We know you love your pet dog. But unless you’re headed to the outdoor patio of a restaurant that allows dogs there, please leave your pet at home.
Restaurants operate under strict rules from the NM Department of Health. Those rules prohibit animals in areas where food is prepared, and – unless the establishment has chosen to allow dogs in an outdoor patio – in all areas where food is served.
There is one important exception to this rule. A person with a disability generally has the right to bring a legitimate service animal into a restaurant or any other business establishment that is open to the public.
What makes a dog a legitimate service animal? The dog must be trained to perform one or more specific tasks or functions for a person with a disability. Service dogs perform a wide variety of tasks for their handlers, including guiding a person with a mobility impairment, retrieving dropped items that a person can’t reach, alerting an individual to an impending seizure or a dangerous blood sugar level, or other specific work. Because service animals provide this needed assistance to an individual with a disability, it is important not to distract, disturb, or interfere with them.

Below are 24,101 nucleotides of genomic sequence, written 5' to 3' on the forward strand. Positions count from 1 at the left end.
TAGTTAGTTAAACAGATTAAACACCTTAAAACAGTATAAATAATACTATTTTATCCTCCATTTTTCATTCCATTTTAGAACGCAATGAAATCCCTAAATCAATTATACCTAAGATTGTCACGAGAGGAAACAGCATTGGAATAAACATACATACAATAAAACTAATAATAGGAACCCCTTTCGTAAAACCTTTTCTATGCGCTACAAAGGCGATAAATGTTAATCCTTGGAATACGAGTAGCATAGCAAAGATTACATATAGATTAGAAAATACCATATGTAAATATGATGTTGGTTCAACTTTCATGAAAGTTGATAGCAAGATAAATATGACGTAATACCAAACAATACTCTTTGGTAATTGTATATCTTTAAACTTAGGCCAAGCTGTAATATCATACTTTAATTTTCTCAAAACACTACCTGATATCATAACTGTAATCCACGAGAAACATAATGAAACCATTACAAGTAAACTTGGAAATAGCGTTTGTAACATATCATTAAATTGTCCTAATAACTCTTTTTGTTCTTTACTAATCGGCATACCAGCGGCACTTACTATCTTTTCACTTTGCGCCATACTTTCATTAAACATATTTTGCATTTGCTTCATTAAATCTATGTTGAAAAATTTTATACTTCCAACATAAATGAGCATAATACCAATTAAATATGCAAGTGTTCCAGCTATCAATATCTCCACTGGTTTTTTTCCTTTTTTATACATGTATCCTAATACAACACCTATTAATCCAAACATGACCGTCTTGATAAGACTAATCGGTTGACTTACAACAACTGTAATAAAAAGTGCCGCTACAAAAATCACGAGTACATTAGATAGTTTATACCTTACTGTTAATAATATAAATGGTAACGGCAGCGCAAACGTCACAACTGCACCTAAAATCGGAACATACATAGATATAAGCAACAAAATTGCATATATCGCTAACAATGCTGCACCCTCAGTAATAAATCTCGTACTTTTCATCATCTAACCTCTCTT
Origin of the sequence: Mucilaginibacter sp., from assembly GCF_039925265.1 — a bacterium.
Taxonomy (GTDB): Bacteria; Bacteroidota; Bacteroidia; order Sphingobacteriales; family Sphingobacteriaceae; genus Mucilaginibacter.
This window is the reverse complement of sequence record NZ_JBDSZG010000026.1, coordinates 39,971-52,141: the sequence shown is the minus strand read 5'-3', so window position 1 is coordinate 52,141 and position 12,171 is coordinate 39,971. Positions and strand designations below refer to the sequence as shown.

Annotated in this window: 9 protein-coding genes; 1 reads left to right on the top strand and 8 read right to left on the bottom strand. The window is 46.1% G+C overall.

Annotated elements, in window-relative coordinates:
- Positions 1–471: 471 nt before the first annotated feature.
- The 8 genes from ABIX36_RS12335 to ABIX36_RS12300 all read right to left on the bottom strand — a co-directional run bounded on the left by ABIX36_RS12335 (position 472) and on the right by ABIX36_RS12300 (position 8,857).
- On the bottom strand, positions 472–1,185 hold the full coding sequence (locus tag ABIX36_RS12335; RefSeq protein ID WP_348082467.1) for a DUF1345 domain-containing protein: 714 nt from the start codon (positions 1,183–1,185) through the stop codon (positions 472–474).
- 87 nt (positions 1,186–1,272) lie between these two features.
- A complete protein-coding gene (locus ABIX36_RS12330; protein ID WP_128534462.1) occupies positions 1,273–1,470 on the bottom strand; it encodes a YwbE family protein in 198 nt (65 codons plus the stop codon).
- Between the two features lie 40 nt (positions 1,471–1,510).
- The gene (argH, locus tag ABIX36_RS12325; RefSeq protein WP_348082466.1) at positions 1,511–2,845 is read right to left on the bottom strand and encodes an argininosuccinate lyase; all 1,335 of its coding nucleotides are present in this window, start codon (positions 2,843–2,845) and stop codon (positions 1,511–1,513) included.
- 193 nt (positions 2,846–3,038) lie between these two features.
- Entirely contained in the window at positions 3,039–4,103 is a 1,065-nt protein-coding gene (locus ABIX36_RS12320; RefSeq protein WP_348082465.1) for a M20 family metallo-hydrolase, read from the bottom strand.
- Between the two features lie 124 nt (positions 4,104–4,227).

This service animal exception does not apply to emotional support, comfort, or therapy animals of any species, or to household pets. They do not perform specific tasks for a person with a disability. Some businesses may establish “pet-friendly” policies that allow patrons to enter with their pet dog or comfort animal, but restaurants don’t have that option for their dining rooms because of the state health rules.
A restaurant host or manager encountering a customer with a dog needs to determine whether it is a legitimate service animal, and may ask two questions toward that end: Is the dog needed by the customer because the person has a disability? And what task(s) or function(s) has the dog been trained to perform for the individual?
This screening process is not foolproof. Unfortunately, some people falsely claim that their pet dog is a service animal in order to keep it with them in a restaurant, or to bring it into a business that is not pet friendly. This is a recipe for trouble for two reasons.
First, it poses a danger to a legitimate service animal that may be present. A pet dog that becomes aggressive in the presence of another dog may injure a service animal, temporarily or permanently rendering it incapable of further service to the individual with a disability. Even a friendly pet can distract a service dog from its work.
Second, it puts the pet owner in legal and financial jeopardy. Under NM law, it is a crime to present your pet dog as a service animal if it is not. The penalty is up to a year in jail, up to a $1,000 fine, or both. And if your pet dog harms a service animal, you may be liable for damages. Replacement of a highly trained service animal could cost $50,000 or more.
New Mexico has a lively restaurant scene. We encourage you to take advantage of it responsibly. Unless your dog is a legitimate service animal, keep it on a leash in a designated patio or leave it at home.